By C.B. Anfinsen, M.L. Anson, John T. Edsall, Frederic M. Richards (Eds.)
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Extra resources for Advances in Protein Chemistry, Vol. 20
1957). Rev. Hematol. 12, 16. Bounameaux, Y. (1959). Compt. Rend. SOC. Biol. 153, 865. Bounameaux, Y. (1961). Thromb. Diath. Haemorrhag. 6, 504. , and Sailer, S. (1960). Acta Haematol. 24, 311. Briggs, F. , and Fuchs, F. (1960). Biochim. Biophys. Acta 42, 519. Budtz-Olsen, 0. E. (1951). ” Blackwell, Oxford. , Edwards, G. , and Ruska, H. (1957). J . Biophys. Biochem. Cytol. 3, 867. Castaldi, P. , Firkin, B. , Blackwell, P. , and Clifford, K. J. (1962). Blood 20, 566. Chen, T. , and Tsai, L. (1948).
Lower series: sedimentation of prcripitate without added ATP. From BettexGalland and Liischer (1961). precipitate wiIl form which sediments much faster than the voluminous product obtained in the absence of ATP. Grette (1963) has published such pictures of porcine thrombosthenin. The speed of the contraction of a superprecipitate is greatly dependent upon temperature. For thrombostheniii a t room temperature (about 20°C) 15 to 20 min are required for complete contraction. At 37°C this process requires only 1 to 2 min.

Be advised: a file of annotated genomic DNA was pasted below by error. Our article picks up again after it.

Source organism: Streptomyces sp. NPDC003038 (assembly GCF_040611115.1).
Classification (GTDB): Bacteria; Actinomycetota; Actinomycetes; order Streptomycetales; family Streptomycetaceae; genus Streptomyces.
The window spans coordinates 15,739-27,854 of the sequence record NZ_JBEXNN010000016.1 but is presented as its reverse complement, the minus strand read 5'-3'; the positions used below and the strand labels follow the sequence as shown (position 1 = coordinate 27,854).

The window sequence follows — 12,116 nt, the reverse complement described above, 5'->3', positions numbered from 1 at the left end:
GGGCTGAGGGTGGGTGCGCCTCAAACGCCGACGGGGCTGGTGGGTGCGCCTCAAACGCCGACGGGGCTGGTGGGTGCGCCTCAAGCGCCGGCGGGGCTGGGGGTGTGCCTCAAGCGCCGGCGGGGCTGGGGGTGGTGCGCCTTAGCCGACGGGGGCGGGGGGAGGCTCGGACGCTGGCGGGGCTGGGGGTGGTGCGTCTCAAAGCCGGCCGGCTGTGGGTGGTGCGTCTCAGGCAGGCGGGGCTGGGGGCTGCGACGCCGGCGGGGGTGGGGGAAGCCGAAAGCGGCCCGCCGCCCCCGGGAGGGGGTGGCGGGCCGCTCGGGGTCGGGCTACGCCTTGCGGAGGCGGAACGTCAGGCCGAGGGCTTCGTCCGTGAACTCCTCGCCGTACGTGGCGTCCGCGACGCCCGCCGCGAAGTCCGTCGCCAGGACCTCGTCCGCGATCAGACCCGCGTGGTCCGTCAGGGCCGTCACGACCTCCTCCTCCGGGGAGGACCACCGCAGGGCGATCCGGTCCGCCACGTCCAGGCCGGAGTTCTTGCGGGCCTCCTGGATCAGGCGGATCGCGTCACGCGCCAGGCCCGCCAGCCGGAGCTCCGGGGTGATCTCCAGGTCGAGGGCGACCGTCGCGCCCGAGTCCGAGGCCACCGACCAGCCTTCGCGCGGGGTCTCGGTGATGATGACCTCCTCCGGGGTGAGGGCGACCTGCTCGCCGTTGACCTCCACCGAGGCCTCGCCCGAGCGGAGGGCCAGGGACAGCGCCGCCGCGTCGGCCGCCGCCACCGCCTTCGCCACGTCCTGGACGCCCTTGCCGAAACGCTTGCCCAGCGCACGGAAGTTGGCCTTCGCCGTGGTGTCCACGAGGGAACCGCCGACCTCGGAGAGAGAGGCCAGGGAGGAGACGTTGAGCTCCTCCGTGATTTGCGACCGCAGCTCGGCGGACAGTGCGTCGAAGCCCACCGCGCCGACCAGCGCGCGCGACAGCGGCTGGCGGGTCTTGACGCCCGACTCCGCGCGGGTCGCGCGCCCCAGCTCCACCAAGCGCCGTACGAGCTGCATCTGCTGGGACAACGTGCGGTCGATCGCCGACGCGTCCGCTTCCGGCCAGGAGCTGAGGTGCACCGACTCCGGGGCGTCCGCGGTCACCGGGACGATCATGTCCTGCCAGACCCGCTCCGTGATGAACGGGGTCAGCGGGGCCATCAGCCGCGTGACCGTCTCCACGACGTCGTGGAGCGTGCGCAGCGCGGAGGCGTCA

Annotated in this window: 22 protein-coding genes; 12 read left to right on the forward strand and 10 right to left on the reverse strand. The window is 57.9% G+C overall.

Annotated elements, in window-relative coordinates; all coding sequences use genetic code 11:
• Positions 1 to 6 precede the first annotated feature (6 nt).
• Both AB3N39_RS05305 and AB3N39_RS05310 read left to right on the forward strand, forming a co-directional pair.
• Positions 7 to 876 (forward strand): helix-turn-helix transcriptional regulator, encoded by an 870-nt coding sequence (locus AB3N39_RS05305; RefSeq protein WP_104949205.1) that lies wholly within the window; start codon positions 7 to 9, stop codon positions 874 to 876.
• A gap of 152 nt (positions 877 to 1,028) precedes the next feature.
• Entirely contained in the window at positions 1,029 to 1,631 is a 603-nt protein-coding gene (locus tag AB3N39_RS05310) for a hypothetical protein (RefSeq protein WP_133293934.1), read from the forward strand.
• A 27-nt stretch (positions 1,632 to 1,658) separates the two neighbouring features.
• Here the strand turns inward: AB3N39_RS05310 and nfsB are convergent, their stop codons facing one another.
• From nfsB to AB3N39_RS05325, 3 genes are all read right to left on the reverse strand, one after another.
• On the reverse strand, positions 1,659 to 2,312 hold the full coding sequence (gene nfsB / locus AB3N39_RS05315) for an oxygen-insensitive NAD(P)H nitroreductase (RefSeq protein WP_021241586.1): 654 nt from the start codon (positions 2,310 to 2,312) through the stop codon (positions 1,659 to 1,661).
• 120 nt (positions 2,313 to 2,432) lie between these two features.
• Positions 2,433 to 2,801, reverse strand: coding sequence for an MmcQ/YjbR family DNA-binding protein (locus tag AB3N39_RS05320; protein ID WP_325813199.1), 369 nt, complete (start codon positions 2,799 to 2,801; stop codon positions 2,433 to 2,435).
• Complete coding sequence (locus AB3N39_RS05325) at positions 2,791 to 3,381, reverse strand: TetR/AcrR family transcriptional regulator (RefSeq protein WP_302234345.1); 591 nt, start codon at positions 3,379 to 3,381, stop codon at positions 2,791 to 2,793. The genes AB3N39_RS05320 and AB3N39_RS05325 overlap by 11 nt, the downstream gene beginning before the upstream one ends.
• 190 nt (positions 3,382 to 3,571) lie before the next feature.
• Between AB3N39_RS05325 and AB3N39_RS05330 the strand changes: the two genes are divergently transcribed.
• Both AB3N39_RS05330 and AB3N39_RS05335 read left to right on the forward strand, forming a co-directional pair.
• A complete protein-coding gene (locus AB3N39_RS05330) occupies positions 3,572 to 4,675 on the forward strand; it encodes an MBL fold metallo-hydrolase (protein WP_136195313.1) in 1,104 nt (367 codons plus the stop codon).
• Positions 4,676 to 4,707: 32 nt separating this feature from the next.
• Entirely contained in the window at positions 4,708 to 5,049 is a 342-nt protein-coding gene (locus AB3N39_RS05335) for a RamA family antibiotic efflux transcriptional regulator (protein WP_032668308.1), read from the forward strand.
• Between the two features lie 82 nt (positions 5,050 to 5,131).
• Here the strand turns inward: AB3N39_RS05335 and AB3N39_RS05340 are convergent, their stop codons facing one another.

The same conditions were encountered with the contractile protein from human platelets (Bettex-Galland and von Tavel, unpublished observations, 1963). 7. The “Relaxing Factor” of the Blood Platelets-a of Thrombosthenin Activities Natural Inhibitor Recently, Grette (1963) has reported the extraction from pig platelets of a material with properties comparable to the “relaxing factor” from muscle (Marsh, l’~51). Solutions of this factor will inhibit superprecipitation as well as ATPase activity of thrombosthenin of porcine origin.
Advances in Protein Chemistry, Vol. 20 by C.B. Anfinsen, M.L. Anson, John T. Edsall, Frederic M. Richards (Eds.)